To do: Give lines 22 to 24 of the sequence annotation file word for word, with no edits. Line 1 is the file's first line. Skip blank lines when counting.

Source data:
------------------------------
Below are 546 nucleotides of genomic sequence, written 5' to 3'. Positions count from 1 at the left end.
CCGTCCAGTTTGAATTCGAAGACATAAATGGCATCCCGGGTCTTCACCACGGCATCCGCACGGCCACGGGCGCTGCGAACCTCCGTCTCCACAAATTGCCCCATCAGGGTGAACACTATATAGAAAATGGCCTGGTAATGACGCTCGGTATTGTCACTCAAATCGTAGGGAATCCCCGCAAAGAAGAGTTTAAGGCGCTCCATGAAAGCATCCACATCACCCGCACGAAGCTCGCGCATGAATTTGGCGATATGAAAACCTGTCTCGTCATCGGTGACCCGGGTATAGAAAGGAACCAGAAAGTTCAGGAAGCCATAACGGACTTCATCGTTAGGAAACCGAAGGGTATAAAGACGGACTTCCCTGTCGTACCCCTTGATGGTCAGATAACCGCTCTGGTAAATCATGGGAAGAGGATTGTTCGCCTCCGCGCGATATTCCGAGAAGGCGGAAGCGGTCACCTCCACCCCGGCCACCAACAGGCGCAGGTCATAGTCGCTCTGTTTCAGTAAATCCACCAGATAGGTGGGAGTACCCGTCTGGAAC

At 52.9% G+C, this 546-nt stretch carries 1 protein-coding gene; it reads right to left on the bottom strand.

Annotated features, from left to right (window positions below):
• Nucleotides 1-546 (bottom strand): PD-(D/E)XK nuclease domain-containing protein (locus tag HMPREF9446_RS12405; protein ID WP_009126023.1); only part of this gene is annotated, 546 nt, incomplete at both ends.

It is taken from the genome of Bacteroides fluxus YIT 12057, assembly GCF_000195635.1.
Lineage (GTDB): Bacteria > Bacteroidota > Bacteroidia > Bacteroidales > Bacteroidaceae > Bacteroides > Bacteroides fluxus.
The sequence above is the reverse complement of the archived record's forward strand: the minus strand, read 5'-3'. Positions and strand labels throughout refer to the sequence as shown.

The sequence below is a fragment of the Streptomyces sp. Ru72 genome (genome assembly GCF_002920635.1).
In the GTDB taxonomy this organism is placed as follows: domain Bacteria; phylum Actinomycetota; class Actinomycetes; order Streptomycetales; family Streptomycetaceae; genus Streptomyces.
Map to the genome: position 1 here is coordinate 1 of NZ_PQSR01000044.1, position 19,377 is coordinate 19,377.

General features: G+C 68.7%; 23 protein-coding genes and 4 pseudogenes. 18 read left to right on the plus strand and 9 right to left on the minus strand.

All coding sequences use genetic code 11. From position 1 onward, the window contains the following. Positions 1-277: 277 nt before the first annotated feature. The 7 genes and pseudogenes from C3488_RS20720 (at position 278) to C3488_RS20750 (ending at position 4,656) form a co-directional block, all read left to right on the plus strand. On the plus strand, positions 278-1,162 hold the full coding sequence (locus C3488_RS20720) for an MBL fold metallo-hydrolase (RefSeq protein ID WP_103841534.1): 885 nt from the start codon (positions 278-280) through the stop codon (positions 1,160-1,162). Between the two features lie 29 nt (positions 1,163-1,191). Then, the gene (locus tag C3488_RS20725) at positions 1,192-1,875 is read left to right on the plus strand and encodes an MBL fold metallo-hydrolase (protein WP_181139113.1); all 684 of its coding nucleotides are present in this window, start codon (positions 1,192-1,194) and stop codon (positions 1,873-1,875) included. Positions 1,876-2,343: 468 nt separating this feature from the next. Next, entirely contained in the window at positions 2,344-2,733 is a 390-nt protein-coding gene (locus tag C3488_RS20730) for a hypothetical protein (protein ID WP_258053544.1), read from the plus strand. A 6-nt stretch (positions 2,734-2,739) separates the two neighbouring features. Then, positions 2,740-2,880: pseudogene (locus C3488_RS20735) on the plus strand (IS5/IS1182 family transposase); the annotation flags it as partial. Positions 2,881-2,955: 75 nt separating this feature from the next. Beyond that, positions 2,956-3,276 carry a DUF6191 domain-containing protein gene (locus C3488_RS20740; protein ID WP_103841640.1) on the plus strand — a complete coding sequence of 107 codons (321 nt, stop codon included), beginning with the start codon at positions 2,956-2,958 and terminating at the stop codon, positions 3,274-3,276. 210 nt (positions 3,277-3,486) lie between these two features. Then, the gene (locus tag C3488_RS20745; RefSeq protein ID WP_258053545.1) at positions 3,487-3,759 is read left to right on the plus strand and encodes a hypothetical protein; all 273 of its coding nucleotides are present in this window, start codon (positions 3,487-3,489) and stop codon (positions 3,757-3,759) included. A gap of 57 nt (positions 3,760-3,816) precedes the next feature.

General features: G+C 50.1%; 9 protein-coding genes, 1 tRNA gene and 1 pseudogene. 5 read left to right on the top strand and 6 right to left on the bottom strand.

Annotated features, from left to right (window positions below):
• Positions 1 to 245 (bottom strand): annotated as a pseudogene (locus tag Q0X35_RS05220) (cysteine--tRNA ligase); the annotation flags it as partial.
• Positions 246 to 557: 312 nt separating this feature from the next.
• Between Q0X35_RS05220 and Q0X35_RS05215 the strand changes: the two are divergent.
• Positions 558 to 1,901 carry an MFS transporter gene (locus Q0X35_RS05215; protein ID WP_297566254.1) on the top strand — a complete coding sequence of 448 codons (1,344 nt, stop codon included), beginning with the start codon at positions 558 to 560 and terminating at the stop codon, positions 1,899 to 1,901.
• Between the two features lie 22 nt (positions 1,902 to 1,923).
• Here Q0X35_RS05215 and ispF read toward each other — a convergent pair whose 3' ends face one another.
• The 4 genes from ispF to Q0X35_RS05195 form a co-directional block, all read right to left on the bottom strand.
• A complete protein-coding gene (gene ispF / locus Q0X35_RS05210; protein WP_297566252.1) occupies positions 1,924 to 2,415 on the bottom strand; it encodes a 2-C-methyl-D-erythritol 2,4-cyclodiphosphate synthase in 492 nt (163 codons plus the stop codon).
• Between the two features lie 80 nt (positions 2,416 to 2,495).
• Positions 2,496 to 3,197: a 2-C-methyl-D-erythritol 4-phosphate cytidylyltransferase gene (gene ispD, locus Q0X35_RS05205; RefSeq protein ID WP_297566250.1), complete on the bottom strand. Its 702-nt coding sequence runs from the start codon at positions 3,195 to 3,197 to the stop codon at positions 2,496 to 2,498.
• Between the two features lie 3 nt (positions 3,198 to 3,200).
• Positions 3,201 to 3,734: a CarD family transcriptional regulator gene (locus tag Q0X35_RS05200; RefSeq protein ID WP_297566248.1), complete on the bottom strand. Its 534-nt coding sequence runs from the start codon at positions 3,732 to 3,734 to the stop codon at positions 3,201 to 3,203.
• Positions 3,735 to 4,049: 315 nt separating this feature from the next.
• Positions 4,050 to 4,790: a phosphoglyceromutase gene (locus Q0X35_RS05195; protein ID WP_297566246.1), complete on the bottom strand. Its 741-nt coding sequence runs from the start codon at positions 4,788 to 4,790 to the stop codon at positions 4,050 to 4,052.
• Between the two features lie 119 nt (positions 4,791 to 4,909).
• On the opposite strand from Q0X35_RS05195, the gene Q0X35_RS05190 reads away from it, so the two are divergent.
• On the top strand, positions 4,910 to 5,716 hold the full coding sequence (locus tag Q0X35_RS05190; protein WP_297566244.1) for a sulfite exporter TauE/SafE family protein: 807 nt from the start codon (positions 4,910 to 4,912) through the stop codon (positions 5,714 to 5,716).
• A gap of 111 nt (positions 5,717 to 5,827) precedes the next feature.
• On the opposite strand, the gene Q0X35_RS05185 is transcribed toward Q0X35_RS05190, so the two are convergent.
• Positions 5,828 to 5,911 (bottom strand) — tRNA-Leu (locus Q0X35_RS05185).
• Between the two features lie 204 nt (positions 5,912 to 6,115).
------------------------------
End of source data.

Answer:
• The 4 genes from ispF to Q0X35_RS05195 form a co-directional block, all read right to left on the bottom strand.
• A complete protein-coding gene (gene ispF / locus Q0X35_RS05210; protein WP_297566252.1) occupies positions 1,924 to 2,415 on the bottom strand; it encodes a 2-C-methyl-D-erythritol 2,4-cyclodiphosphate synthase in 492 nt (163 codons plus the stop codon).
• Between the two features lie 80 nt (positions 2,416 to 2,495).